Bio Systems Europe

Poultry processing - Ammonia removal case study

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Courtesy of Bio Systems Europe

Background: A poultry plant in the South of England processes up to 100,000 birds per week. The company operates an Activated Sludge plant followed by a Rotating Biological Contactor the whole system being required to produce effluent ammonia of 20 mg/l. Whilst the treatment plant was able to reach this standard when it was first installed, the success of the company meant that more and more processing was taking place until the system could no longer, because of increasing loads, cope. By this time the system was receiving an ammonia concentration of average 100 mg/l and could only achieve the required standard intermittently when volumes to be treated were reduced, which was very infrequent.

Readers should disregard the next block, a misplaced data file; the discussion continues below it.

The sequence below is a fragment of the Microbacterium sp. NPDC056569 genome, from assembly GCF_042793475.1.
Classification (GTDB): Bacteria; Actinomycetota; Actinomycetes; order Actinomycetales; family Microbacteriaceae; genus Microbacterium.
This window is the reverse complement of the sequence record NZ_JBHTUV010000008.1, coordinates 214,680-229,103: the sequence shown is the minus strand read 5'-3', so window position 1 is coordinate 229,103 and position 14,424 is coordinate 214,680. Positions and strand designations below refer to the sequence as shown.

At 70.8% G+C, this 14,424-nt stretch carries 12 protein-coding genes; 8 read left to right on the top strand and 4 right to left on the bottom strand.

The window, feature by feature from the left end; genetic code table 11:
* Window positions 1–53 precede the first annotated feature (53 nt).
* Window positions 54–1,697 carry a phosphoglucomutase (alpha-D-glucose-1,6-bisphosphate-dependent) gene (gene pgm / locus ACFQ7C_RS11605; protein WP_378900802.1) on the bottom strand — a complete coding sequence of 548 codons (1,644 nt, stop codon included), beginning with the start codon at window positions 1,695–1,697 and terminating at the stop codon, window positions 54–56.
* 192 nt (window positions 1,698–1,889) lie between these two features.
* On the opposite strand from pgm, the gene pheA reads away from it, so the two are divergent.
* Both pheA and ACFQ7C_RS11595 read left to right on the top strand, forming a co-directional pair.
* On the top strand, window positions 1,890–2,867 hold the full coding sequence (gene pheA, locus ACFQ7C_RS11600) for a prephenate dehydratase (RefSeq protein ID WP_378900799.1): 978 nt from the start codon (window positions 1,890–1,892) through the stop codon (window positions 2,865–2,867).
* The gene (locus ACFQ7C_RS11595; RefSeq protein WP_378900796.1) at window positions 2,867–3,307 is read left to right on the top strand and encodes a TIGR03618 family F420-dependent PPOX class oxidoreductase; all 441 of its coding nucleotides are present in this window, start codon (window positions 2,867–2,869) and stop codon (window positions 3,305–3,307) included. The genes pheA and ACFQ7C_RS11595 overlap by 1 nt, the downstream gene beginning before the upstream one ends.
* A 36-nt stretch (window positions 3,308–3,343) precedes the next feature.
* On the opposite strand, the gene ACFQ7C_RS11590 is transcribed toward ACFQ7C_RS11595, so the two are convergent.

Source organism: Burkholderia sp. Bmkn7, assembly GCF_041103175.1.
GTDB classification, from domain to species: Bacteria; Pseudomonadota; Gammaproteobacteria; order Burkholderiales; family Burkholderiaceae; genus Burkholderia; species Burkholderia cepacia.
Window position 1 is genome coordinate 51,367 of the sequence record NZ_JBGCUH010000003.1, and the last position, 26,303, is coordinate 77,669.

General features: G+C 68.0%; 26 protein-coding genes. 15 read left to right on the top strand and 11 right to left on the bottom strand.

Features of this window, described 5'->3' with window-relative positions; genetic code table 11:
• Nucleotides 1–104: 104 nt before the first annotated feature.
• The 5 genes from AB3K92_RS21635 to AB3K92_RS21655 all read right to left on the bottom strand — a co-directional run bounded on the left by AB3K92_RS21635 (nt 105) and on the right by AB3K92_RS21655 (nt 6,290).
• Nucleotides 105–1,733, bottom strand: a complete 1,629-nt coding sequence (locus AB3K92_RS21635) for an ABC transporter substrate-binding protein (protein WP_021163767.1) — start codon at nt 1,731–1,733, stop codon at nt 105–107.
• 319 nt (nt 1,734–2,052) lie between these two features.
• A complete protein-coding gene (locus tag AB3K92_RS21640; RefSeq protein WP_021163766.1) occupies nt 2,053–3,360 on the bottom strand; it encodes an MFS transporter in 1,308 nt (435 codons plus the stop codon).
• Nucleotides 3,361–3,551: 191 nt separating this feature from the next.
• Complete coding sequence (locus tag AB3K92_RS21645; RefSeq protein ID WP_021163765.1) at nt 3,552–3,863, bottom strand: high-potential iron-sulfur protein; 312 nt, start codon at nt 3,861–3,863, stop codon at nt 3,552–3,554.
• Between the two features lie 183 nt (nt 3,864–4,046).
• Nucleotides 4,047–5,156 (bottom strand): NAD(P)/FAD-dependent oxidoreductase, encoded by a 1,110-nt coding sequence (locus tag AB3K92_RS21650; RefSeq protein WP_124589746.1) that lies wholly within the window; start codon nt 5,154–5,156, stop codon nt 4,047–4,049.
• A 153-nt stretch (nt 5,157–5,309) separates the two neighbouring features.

With plans to expand the plant already in hand but still several months away from fruition the company needed to improve their systems performance to satisfy the requirements of the authorities. The only option open to them was to undertake the addition of commercially available nitrifying bacteria to the treatment system.

Results: The following graph records the events from this point.

In the hope of saving costs, the company stopped adding nitrifying bacteria after two months hoping that the established organisms would continue to work. However, as the graph shows, the “sludge age” of the system was too short to permit the nitrifiers to multiply in sufficient and they were washed out of the system. Dosing had to be re instated in January and continued until the new system was commissioned.

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